"Did she say where she was going?"

"Sorry," she said, and her face told me she meant it.

* * * * *

I was on the interstate back home, cell phone to ear, when she picked up.


"Susan? It's Tyler."

She paused, then spoke slowly. "How are you?"

"Susan, have you heard from Marisa? She's canceled out on going to New York, won't take my calls, and now I've been to her apartment and-- "

"She's with me," Susan said, sadness in her voice.

"What's wrong? Did I do something?"

"It's not you, Tyler."

"Then what is it?"

Susan sighed. "I can't really talk about it."

"Well can I speak with her? Talk to her? At least say hello?"

"That's probably not a good idea right now."


"She doesn't want to talk to you. I don't think it would be a good idea to force her, okay?"

"Can you tell me anything?"

"Not now." She paused. "Tyler, I'm really sorry. I was afraid you felt this way. I will tell you she's not sure how you feel, but I warned her you probably cared for her. I'll tell her that now, okay? Maybe it will make a difference."

"Goddamnit, Susan," I said, "let me tell her myself. Please."

"Good bye, Tyler. I'll call you when I can tell you more. I promise."

She disconnected.

That's when I got pulled over for doing eighty in a sixty-five. He was an older cop, though, one who'd so obviously been there before and recognized the look on my face.

"Woman problems?"

I just nodded, staring straight ahead in a daze.

"Well getting your ass killed--and probably killing someone else--sure as hell ain't gonna solve 'em now, is it?"

I shook my head.


"Don't be sorry. Slow the hell down."

He walked back to his car muttering.

Then a thought struck me, and I spent the rest of the drive home hoping Kristin would be there.

* * * * *

"What did you guys talk about with Marisa?" I asked when we were in my room.

Kristin smiled, then grinned broadly.

"This isn't funny," I said, trying to keep my anger in check. "She's taken off. Won't speak to me."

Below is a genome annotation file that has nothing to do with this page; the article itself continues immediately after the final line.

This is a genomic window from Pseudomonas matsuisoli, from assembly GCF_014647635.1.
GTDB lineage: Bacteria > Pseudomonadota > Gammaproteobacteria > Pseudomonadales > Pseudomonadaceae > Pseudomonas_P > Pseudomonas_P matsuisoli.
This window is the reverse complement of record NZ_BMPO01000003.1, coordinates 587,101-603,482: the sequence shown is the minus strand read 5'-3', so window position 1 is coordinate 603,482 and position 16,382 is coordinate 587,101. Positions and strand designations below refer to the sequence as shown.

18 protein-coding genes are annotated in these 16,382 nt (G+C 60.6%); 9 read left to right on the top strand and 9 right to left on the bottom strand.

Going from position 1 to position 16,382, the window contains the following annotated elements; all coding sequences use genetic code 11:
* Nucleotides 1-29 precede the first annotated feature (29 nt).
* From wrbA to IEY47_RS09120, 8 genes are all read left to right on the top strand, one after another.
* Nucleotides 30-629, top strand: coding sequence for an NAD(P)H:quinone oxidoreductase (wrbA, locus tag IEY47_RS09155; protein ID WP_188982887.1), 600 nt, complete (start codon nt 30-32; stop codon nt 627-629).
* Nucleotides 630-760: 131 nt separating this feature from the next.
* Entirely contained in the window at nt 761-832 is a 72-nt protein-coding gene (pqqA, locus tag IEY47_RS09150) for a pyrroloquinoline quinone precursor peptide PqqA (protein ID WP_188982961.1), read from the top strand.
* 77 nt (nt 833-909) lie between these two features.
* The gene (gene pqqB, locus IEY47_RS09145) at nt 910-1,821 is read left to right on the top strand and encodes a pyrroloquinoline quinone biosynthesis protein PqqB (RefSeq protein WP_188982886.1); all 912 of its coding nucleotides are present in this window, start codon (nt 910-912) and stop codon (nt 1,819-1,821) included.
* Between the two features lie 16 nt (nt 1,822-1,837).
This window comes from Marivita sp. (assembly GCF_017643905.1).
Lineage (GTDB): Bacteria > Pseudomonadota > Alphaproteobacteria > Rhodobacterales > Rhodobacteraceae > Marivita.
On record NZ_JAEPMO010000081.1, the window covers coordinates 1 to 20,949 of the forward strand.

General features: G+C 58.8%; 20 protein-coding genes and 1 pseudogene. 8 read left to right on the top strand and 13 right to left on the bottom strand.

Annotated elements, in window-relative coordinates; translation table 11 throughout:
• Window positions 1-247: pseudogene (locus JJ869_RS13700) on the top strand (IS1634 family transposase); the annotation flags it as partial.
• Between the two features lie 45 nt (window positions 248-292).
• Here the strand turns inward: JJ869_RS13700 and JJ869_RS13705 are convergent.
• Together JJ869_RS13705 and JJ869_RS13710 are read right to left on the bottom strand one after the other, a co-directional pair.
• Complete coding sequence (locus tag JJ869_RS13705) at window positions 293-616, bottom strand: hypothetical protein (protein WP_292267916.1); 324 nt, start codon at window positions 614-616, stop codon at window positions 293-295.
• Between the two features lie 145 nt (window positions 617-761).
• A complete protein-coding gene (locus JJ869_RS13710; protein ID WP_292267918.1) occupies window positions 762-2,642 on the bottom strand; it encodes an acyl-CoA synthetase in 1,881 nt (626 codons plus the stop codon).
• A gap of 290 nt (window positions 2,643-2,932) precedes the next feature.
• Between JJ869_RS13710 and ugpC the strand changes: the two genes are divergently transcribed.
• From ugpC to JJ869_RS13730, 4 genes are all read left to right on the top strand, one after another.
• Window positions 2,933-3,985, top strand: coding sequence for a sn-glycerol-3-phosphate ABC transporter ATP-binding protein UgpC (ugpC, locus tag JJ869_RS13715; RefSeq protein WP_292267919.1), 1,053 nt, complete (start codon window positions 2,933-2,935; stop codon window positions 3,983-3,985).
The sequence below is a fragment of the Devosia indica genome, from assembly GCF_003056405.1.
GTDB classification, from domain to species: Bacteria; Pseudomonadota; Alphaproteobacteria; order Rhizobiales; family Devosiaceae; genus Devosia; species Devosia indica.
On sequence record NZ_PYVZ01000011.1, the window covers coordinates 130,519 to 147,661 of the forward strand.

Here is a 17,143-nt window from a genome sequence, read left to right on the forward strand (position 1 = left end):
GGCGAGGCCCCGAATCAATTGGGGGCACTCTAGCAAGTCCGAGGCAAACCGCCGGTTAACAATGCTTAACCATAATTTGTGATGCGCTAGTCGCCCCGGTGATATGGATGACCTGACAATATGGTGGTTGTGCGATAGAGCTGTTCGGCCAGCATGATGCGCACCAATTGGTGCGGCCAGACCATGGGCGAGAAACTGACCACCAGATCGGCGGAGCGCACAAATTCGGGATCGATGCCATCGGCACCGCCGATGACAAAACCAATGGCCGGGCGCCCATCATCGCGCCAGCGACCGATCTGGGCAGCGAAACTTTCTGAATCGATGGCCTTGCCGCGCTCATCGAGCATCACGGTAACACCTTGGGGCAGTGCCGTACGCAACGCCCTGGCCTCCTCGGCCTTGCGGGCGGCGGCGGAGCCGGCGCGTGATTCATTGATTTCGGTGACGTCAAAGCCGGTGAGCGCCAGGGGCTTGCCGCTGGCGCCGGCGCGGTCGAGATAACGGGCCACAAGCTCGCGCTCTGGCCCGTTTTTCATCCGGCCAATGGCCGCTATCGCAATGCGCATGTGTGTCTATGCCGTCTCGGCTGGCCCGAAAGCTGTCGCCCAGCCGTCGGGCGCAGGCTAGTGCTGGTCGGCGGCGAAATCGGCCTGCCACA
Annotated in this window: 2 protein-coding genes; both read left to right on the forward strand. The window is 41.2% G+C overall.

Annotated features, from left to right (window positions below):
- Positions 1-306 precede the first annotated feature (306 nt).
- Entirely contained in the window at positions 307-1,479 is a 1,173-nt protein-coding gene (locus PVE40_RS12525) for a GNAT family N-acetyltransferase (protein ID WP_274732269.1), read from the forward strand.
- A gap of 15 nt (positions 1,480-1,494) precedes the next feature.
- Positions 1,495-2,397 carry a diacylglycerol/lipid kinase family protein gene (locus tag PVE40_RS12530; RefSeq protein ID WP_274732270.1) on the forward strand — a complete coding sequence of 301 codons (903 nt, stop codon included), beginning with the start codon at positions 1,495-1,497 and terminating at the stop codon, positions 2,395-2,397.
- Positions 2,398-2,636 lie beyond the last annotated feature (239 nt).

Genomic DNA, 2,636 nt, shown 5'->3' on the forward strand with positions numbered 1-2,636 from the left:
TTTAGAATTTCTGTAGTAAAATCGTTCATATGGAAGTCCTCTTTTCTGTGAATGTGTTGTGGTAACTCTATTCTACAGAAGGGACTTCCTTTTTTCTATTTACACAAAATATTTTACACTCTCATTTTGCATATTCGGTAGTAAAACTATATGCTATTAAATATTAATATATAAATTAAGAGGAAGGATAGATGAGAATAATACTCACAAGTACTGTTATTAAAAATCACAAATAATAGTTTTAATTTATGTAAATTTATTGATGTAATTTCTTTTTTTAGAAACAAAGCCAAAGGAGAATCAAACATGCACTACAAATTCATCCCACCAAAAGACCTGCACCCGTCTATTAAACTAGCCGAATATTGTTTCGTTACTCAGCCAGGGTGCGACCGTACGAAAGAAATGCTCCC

By the look of horror on Kristin's face, I knew with a sinking feeling that it wasn't anything she'd intentionally done.

"We didn't . . . everybody was . . . just stories, Tyler. Really. You saw us. She was laughing."

I nodded. "What kind of stories?"

Kristin dropped her eyes, fidgeting.

"What kind of stories, Kristin?" I insisted.

"You know. Maybe some racy stuff. And some funny stories. From when we were together and when you were growing up and stuff."

"I know about the racy stuff," I said. "What about the growing up stuff."

"Just, like, some of the things we all used to do. You know. The first time you smoked dope and spraypainted a mural in your Dad's workshop. Stuff like that."

I nodded. "Nothing about . . . well-- "

"We were nice to her, Tyler," she said, sadness in her face. "You saw us. I wouldn't do that to you. I could see how you watched her."

"And how was that?"

"Like you cared for her."

"So it was in your own best interest to get something in to maybe put up a little roadblock, right?"

"I didn't. Swear to God I didn't. I wouldn't do that." Her face was frantic, her tone pleading with me to believe her.

I just stared at her. Hard.

"You have to believe me. Sure, I want you to give us another chance. But do you really think I'm going to go around sabotaging every relationship you have for that chance?"

"Why wouldn't you?"

"Because then you'll never give me another chance," she said. "I know you. You'd hate me even more."

"I don't hate you," I said.

"But you don't love me. At least not enough to give us another chance."

"We've been over this. It's not-- "

"I know," she interrupted. "But let me tell you what else I know. If you really care about her and I do something--anything, no matter how small--if I do something to get in the way of that, you'll never talk to me again. At least not like you are now."

She was right, of course.